EVERETT — Snohomish County has agreed to pay a $575,000 settlement to resolve a public records lawsuit brought by activists promoting environmental causes in farming areas.
The agreement with Citizens for Sustainable Development, finalized Thursday, also calls for the county to appoint the group’s president to a committee that mediates between farm and environmental interests.
Neither Sustainable Development’s president, Lew Roane, or its attorney, DeWelle Ellsworth, could be reached by phone or email Friday.
The group has been a registered nonprofit with the state since 2010. It has taken issue with county policies in the Snohomish River floodplain, accusing county officials of harboring a bias toward agricultural businesses. That has come, the group alleges, at the expense of taxpayer money and the environment.
It has accused county leaders of stacking the Sustainable Lands Strategy, the initiative to balance fish and farm priorities, in favor of agricultural businesses. The settlement calls for appointing Roane to the executive committee that oversees the Sustainable Lands Strategy.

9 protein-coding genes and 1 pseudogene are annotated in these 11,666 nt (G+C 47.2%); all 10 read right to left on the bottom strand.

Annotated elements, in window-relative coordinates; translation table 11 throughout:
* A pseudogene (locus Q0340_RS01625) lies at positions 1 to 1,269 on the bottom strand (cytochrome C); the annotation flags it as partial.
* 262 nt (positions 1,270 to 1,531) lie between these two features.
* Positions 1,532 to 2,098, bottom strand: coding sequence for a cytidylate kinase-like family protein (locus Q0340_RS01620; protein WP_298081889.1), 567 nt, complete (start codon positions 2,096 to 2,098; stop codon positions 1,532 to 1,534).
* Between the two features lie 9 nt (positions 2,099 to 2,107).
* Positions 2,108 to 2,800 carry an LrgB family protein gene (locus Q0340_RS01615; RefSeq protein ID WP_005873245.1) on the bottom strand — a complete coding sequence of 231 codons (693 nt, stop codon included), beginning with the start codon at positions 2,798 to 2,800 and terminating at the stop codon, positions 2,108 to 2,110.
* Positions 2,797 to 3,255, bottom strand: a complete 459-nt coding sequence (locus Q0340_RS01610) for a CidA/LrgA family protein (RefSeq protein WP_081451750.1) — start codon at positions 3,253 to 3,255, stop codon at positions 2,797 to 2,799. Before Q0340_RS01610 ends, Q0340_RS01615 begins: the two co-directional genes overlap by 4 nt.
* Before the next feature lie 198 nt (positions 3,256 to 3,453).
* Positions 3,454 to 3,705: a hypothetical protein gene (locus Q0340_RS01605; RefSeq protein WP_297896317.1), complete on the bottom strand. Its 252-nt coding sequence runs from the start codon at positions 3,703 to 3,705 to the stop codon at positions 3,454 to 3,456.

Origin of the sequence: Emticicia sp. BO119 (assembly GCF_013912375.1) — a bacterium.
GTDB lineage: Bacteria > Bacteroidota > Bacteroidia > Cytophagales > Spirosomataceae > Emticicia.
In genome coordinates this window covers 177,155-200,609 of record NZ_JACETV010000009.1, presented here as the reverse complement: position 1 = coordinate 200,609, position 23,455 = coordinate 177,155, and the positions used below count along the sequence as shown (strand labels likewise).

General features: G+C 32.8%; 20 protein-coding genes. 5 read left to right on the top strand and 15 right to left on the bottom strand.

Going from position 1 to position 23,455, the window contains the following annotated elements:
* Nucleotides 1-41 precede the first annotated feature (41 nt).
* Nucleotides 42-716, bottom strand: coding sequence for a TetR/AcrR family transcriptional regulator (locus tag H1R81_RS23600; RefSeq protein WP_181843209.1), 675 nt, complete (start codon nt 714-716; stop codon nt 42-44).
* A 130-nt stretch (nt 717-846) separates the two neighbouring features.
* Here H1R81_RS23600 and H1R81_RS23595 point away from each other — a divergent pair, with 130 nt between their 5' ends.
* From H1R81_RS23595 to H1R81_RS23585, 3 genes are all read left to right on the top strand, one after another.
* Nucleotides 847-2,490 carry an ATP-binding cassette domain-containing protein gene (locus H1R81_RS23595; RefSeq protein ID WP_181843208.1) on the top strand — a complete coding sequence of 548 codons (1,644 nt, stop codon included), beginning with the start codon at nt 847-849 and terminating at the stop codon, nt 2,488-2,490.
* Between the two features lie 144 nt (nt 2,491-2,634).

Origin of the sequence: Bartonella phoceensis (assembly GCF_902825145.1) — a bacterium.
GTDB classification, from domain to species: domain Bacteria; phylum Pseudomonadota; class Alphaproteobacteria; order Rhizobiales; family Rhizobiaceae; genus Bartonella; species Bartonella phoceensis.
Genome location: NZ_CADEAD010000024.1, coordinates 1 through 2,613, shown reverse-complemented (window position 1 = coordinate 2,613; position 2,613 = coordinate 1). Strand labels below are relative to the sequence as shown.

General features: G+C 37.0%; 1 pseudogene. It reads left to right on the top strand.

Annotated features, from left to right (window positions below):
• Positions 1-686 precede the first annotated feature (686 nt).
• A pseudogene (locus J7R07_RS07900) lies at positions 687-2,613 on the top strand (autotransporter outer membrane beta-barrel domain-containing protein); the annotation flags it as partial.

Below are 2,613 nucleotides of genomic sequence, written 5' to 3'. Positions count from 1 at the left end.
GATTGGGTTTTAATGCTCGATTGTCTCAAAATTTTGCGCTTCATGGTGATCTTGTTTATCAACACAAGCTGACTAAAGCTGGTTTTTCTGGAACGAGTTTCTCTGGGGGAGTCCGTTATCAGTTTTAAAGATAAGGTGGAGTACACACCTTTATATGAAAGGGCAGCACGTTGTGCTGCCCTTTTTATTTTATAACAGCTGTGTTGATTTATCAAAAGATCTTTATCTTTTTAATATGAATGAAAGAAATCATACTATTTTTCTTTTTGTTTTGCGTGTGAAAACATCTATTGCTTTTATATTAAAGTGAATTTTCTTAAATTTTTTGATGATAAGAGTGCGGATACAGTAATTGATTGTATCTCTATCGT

Issues the group has pursued through records requests include a livestock manure lagoon in the floodplain, and a deal in which the county bought development rights to preserve farming at Hollandia Farms, also known as Peoples Ranch, outside of Monroe.
The group submitted numerous public records requests about those and other issues. The county Prosecuting Attorney’s Office reports tallying more than 275 records requests in all.
In March 2013, the group filed a lawsuit accusing the county of violating the state Public Records Act by failing to respond to four of its records requests “in a timely manner.” The lawsuit sought access to any non-exempt records that hadn’t been provided, plus attorney fees and any other relief the court deemed appropriate.
The suit sought public records maintained by the county planning and public works departments, the County Council, the county executive’s office and the prosecuting attorney’s office.
The county admitted no fault. Paperwork memorializing the agreement characterizes the settlement as an issue of “doubtful and disputed claims.”
Under state law, a judge can fine a public agency up to $100 per day for every record that a requestor is denied the right to inspect or copy.